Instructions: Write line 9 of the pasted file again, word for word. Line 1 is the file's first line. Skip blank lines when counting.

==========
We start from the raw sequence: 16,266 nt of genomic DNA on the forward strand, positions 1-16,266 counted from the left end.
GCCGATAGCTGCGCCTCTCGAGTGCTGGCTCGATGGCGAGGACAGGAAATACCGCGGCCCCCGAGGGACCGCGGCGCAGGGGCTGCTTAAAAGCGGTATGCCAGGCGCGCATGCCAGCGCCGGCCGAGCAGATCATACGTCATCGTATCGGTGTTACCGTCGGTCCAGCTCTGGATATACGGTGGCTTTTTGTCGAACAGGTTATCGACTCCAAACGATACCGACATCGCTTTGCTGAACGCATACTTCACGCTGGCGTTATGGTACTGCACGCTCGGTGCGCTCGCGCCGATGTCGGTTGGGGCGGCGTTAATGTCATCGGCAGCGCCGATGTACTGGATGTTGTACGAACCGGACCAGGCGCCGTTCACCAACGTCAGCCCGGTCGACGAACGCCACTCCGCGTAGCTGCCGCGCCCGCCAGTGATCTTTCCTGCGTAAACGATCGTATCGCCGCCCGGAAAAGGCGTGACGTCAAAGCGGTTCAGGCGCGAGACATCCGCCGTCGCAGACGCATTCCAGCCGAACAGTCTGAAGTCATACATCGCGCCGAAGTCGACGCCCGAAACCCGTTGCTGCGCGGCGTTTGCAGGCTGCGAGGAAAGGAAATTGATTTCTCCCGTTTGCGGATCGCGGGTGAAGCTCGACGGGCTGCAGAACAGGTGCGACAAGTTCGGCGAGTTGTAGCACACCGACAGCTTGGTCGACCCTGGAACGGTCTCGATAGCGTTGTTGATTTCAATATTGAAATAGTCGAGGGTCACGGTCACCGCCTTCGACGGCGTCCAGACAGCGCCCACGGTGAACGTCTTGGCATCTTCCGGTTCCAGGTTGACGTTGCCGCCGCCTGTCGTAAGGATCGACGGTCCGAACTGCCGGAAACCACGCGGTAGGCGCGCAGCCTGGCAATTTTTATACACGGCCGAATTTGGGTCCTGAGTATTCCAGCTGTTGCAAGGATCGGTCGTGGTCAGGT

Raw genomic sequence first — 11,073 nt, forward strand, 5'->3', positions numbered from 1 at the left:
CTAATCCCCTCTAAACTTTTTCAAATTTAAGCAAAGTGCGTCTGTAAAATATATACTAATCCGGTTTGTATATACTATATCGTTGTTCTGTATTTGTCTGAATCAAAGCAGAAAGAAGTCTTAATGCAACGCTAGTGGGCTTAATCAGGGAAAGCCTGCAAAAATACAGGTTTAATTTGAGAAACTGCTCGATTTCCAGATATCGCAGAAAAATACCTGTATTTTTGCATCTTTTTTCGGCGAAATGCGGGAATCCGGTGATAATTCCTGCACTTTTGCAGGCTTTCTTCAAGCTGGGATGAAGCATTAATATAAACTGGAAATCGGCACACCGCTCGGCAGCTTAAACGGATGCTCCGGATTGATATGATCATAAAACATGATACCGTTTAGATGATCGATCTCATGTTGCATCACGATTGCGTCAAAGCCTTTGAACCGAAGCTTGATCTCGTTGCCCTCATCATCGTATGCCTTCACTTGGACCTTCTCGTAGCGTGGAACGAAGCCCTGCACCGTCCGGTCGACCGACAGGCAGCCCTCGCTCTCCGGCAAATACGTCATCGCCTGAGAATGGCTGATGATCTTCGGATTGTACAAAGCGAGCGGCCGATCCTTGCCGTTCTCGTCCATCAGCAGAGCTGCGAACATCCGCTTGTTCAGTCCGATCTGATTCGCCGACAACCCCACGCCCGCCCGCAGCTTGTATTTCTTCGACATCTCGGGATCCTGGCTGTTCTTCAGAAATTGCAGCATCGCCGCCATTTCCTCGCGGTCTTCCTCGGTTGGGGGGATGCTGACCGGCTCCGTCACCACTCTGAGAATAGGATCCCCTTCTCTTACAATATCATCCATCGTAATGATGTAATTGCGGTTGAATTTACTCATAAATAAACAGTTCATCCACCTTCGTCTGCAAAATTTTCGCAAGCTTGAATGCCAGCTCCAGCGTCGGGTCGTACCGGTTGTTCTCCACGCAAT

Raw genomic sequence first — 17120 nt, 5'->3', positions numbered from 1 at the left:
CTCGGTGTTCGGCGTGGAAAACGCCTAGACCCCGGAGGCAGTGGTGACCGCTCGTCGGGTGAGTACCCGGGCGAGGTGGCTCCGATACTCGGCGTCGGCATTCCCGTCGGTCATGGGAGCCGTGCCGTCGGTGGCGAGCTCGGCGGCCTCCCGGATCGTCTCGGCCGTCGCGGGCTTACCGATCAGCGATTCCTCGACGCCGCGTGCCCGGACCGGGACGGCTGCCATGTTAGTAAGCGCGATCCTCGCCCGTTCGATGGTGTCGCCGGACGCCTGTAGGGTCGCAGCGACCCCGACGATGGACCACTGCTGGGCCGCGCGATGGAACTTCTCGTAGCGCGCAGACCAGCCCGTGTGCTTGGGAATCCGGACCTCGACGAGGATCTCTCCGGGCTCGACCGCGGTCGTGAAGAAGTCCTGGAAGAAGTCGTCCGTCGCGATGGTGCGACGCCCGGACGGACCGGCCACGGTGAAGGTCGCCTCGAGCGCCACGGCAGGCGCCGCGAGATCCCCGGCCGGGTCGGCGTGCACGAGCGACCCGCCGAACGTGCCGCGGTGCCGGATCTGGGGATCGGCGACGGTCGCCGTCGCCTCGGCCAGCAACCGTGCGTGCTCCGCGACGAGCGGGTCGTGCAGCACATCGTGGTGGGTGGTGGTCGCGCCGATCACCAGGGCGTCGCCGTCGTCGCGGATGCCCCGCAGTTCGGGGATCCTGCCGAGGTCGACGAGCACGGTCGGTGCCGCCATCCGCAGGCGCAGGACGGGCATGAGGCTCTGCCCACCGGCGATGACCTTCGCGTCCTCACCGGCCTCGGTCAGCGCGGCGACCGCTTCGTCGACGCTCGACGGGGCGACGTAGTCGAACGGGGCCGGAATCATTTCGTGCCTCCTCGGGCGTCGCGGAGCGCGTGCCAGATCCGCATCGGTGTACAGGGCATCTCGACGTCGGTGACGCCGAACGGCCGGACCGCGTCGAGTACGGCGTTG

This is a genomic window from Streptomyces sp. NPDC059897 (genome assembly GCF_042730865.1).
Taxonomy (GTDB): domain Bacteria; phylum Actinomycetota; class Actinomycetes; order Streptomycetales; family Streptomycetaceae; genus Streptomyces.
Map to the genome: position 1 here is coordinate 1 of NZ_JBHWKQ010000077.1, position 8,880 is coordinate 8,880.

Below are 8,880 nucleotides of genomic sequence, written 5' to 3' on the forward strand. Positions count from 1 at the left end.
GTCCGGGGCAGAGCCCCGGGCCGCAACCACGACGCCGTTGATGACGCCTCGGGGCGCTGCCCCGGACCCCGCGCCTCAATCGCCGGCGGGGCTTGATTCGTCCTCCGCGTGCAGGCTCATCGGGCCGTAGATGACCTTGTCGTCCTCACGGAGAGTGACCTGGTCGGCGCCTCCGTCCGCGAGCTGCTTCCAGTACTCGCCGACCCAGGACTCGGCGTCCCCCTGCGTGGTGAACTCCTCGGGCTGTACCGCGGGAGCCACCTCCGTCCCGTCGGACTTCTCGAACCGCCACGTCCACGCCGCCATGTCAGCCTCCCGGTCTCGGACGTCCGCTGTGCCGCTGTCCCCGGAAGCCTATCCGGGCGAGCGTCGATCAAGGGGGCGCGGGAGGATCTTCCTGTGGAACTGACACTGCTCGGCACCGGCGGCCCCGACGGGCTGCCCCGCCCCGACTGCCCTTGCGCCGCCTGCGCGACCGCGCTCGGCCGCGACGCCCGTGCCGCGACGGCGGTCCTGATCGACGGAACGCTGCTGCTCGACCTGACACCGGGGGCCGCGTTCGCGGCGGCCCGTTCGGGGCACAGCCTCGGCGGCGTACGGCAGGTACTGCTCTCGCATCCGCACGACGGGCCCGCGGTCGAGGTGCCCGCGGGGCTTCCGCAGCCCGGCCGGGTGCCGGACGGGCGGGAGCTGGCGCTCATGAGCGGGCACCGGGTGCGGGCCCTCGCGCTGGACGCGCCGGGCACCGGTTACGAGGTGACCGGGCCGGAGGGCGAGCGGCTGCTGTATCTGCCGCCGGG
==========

Map to the genome: position 1 here is coordinate 1 of NZ_JBHWKQ010000077.1, position 8,880 is coordinate 8,880.